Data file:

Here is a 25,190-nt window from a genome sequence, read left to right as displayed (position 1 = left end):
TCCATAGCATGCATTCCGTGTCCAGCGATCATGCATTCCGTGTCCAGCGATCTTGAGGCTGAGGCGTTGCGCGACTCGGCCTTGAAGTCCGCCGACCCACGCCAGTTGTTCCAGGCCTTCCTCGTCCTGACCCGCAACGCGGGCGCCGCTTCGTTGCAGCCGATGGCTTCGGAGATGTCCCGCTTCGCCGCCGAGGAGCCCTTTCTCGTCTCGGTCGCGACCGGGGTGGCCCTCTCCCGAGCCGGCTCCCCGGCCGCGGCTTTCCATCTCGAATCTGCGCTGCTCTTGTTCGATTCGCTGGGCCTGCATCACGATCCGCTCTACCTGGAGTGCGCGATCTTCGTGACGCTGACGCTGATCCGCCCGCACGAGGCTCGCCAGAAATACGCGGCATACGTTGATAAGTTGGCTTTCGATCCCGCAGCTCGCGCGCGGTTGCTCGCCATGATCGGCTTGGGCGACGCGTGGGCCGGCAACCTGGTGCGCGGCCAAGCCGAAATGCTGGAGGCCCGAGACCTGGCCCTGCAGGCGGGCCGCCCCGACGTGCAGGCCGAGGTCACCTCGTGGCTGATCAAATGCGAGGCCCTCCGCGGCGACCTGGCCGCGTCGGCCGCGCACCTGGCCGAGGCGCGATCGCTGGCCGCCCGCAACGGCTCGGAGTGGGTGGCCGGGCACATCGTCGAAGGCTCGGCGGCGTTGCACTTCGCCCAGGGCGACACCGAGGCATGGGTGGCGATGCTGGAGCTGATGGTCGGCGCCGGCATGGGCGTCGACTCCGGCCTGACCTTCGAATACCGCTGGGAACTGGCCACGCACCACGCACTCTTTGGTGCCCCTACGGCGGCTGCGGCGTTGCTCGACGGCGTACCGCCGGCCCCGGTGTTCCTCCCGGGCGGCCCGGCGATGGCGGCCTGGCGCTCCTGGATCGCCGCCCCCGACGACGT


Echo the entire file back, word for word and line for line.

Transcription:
Here is a 25,190-nt window from a genome sequence, read left to right as displayed (position 1 = left end):
TCCATAGCATGCATTCCGTGTCCAGCGATCATGCATTCCGTGTCCAGCGATCTTGAGGCTGAGGCGTTGCGCGACTCGGCCTTGAAGTCCGCCGACCCACGCCAGTTGTTCCAGGCCTTCCTCGTCCTGACCCGCAACGCGGGCGCCGCTTCGTTGCAGCCGATGGCTTCGGAGATGTCCCGCTTCGCCGCCGAGGAGCCCTTTCTCGTCTCGGTCGCGACCGGGGTGGCCCTCTCCCGAGCCGGCTCCCCGGCCGCGGCTTTCCATCTCGAATCTGCGCTGCTCTTGTTCGATTCGCTGGGCCTGCATCACGATCCGCTCTACCTGGAGTGCGCGATCTTCGTGACGCTGACGCTGATCCGCCCGCACGAGGCTCGCCAGAAATACGCGGCATACGTTGATAAGTTGGCTTTCGATCCCGCAGCTCGCGCGCGGTTGCTCGCCATGATCGGCTTGGGCGACGCGTGGGCCGGCAACCTGGTGCGCGGCCAAGCCGAAATGCTGGAGGCCCGAGACCTGGCCCTGCAGGCGGGCCGCCCCGACGTGCAGGCCGAGGTCACCTCGTGGCTGATCAAATGCGAGGCCCTCCGCGGCGACCTGGCCGCGTCGGCCGCGCACCTGGCCGAGGCGCGATCGCTGGCCGCCCGCAACGGCTCGGAGTGGGTGGCCGGGCACATCGTCGAAGGCTCGGCGGCGTTGCACTTCGCCCAGGGCGACACCGAGGCATGGGTGGCGATGCTGGAGCTGATGGTCGGCGCCGGCATGGGCGTCGACTCCGGCCTGACCTTCGAATACCGCTGGGAACTGGCCACGCACCACGCACTCTTTGGTGCCCCTACGGCGGCTGCGGCGTTGCTCGACGGCGTACCGCCGGCCCCGGTGTTCCTCCCGGGCGGCCCGGCGATGGCGGCCTGGCGCTCCTGGATCGCCGCCCCCGACGACGT